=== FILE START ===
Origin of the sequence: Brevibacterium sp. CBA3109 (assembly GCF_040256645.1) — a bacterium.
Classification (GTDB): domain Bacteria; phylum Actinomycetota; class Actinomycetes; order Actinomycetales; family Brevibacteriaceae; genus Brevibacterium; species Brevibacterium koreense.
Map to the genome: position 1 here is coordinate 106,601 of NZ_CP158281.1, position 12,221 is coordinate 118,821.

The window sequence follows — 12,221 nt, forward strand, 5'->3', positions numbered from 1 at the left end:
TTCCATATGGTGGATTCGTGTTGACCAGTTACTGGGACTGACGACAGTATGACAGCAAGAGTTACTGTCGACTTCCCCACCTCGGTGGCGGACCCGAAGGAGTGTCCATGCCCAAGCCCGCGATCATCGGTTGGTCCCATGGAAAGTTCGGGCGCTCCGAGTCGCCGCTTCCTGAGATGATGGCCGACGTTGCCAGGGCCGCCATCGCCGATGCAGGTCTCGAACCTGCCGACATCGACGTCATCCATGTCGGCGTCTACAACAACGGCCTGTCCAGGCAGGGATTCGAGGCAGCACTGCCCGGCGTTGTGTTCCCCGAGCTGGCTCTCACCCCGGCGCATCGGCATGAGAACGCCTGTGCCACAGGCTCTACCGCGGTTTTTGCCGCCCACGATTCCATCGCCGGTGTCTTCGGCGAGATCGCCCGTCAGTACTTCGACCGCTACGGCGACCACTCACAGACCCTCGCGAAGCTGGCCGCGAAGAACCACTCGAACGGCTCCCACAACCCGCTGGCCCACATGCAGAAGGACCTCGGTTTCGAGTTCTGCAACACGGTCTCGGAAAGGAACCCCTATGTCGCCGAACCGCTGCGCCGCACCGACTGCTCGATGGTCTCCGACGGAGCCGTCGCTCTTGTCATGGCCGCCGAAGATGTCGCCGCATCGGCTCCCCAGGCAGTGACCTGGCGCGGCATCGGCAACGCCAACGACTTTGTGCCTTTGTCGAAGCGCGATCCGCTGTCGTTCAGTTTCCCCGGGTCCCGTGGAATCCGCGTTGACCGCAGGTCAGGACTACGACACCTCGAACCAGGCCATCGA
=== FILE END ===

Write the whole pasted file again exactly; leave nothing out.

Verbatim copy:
Origin of the sequence: Brevibacterium sp. CBA3109 (assembly GCF_040256645.1) — a bacterium.
Classification (GTDB): domain Bacteria; phylum Actinomycetota; class Actinomycetes; order Actinomycetales; family Brevibacteriaceae; genus Brevibacterium; species Brevibacterium koreense.
Map to the genome: position 1 here is coordinate 106,601 of NZ_CP158281.1, position 12,221 is coordinate 118,821.

The window sequence follows — 12,221 nt, forward strand, 5'->3', positions numbered from 1 at the left end:
TTCCATATGGTGGATTCGTGTTGACCAGTTACTGGGACTGACGACAGTATGACAGCAAGAGTTACTGTCGACTTCCCCACCTCGGTGGCGGACCCGAAGGAGTGTCCATGCCCAAGCCCGCGATCATCGGTTGGTCCCATGGAAAGTTCGGGCGCTCCGAGTCGCCGCTTCCTGAGATGATGGCCGACGTTGCCAGGGCCGCCATCGCCGATGCAGGTCTCGAACCTGCCGACATCGACGTCATCCATGTCGGCGTCTACAACAACGGCCTGTCCAGGCAGGGATTCGAGGCAGCACTGCCCGGCGTTGTGTTCCCCGAGCTGGCTCTCACCCCGGCGCATCGGCATGAGAACGCCTGTGCCACAGGCTCTACCGCGGTTTTTGCCGCCCACGATTCCATCGCCGGTGTCTTCGGCGAGATCGCCCGTCAGTACTTCGACCGCTACGGCGACCACTCACAGACCCTCGCGAAGCTGGCCGCGAAGAACCACTCGAACGGCTCCCACAACCCGCTGGCCCACATGCAGAAGGACCTCGGTTTCGAGTTCTGCAACACGGTCTCGGAAAGGAACCCCTATGTCGCCGAACCGCTGCGCCGCACCGACTGCTCGATGGTCTCCGACGGAGCCGTCGCTCTTGTCATGGCCGCCGAAGATGTCGCCGCATCGGCTCCCCAGGCAGTGACCTGGCGCGGCATCGGCAACGCCAACGACTTTGTGCCTTTGTCGAAGCGCGATCCGCTGTCGTTCAGTTTCCCCGGGTCCCGTGGAATCCGCGTTGACCGCAGGTCAGGACTACGACACCTCGAACCAGGCCATCGA